Finding Balance: Mages and Society

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DivineST
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Finding Balance: Mages and Society

Post by DivineST » Wed Mar 12, 2014 7:13 pm

The Mage and the Mundane Life
Once a mage Awakens, it is often very difficult to go back to their plain old life without driving themselves insane with boredom; it can be hard to choose a standard nine-to-five job and life in a quiet suburb over a secret life where you drive magic/flying cars and carry around objects out of science fiction and fantasy novels in some cosmic crusade against the forces of evil. Some seem to believe that they can keep their 'Sleeper life' as a safety net, that they can always roll back into the plain, boring life when the other one gets too hot or close to home.

While it isn't imperative to sever all ties to family, friends, and work, most find that their 'lives' bleed onto one another; most often, it becomes hard to not reach out to magic to solve everyday problems or as a first solution, or even to simply spin things to your advantage because you have it. Magic becomes like a drug; once you figure out how it works, you want to use it to tweak just about everything, and that is where the trouble begins. The more one messes with their old, mundane life, the less they find that they get out of it. On the other hand, no matter what a mage does to try to remain normal, some of the strangeness of the magical world seeps into the people and things they touch.

It becomes very important for a mage to find a balance between the magical and the mundane, and it isn't always an easy balance to strike. After all, most people, Awakened or not, have to hold down jobs or get an education, and many want families or already have others whom they have to care and provide for. Some say the easiest way to balance one's mystical life with their mundane is to find a mundane lifestyle that complements their mystical talents; others simply push the envelope to see how far they can shift things in their favor before they get caught. How do you strike this delicate balance?

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The Mage and Awakened Society
Some mages believe it is every man for himself, but this is simply not true in this day and age. In fact, with the emergence and success of the Technocracy, the Traditions became the last safe haven for the Awakened, a way for mages to communicate, meet, practice, and survive in a sort of underground movement when mages were forced into secrecy by the Technocracy. Without the formation of the Council and the Traditions as they are, it is likely most Awakened would not have survived.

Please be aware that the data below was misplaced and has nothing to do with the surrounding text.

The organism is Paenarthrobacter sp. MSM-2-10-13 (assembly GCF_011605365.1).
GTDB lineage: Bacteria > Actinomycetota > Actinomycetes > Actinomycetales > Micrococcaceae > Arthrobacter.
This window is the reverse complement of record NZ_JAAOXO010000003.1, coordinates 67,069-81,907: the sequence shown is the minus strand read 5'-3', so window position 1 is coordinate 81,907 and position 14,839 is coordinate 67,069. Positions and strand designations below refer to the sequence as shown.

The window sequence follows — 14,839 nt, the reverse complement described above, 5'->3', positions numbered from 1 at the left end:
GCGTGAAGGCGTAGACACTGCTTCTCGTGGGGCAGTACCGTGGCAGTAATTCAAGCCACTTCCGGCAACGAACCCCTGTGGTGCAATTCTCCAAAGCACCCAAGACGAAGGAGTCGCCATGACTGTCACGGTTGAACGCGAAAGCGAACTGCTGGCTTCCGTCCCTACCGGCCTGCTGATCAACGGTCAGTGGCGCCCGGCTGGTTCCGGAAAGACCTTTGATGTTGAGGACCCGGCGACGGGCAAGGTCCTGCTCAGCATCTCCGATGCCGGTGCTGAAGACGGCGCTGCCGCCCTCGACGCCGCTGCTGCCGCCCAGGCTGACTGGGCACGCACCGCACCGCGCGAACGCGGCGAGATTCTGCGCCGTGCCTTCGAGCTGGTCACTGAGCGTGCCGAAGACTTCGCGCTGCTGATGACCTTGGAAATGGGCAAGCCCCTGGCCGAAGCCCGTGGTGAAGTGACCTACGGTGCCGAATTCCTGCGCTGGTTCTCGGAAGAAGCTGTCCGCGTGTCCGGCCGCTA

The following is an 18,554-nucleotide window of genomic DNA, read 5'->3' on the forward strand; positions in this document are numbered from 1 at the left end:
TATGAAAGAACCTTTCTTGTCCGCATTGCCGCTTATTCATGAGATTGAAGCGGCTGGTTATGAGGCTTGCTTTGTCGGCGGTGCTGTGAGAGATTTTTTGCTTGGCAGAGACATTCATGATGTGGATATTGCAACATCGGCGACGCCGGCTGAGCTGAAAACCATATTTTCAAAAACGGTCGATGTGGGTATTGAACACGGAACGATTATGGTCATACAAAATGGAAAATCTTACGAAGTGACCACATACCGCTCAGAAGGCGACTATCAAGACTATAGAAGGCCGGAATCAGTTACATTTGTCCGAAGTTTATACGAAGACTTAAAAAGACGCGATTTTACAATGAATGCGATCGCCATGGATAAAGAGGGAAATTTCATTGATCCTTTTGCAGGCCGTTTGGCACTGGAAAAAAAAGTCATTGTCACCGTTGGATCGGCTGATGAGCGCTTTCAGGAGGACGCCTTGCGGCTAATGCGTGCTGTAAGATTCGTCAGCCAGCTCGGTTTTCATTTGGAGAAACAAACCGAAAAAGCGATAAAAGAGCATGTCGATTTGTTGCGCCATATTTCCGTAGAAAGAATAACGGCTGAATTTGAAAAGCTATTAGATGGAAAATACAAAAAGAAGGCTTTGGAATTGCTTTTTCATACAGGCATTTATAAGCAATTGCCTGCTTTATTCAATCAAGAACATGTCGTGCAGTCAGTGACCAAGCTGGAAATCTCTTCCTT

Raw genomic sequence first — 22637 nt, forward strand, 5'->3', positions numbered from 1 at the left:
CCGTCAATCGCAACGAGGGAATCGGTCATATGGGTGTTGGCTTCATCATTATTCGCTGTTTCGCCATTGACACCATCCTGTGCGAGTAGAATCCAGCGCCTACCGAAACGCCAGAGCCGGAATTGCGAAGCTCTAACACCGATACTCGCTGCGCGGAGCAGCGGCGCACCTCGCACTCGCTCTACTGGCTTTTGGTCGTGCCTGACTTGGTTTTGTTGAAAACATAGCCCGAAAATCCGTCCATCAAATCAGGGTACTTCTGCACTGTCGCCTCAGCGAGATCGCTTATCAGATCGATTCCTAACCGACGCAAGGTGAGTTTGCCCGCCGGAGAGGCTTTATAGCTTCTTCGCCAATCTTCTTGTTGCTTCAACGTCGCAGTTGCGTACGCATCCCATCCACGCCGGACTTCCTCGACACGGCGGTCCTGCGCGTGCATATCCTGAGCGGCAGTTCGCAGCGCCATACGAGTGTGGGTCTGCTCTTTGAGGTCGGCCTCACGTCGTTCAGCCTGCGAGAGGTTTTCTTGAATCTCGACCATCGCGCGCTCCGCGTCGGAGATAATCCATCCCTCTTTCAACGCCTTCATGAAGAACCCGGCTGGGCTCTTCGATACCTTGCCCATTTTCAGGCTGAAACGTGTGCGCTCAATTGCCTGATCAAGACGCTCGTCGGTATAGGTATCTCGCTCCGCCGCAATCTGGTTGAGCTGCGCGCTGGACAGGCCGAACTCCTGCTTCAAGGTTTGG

In the modern era, the Traditions are still a crucial source of survival for mages; the Technocrats aren't stupid, and even a powerful mage has no chance if she stands on her own when facing the agents of logic, while standing with a group of similarly powerful mages would make even the Union think twice about stirring things in her direction, as not only would the efforts of destroying such a group usually be considered wasteful, but the ripples within humanity would be staggering. Thusfar, this debatable 'herd mentality' has proven to be effective in recent years.

Despite the necessity of working together to persevere, however, in-fighting and battles of philosophy are commonplace among the Traditions. It's hard to collect such strong wills and unite them across the globe on such a scale as has been attempted, and that the Council hadn't collapsed in on itself was a miracle in and of itself, a miracle that is five hundred years strong so far, because regardless of the social air, Tradition mages have always been there for each other in times of adversity.

Still, many on both sides of the Ascension War declare it over these days. Why? Because the Traditions have lost most of their best pieces. Their Masters are gone, the experienced leaders of the Traditions are lost, and the strongholds of many Traditions have been destroyed or captured. Does this mean it is truly over? That may be up to each individual mage to decide for themselves.
"And what is the potential man, after all? Is he not the sum of all that is human? Divine, in other words?" - Henry Miller

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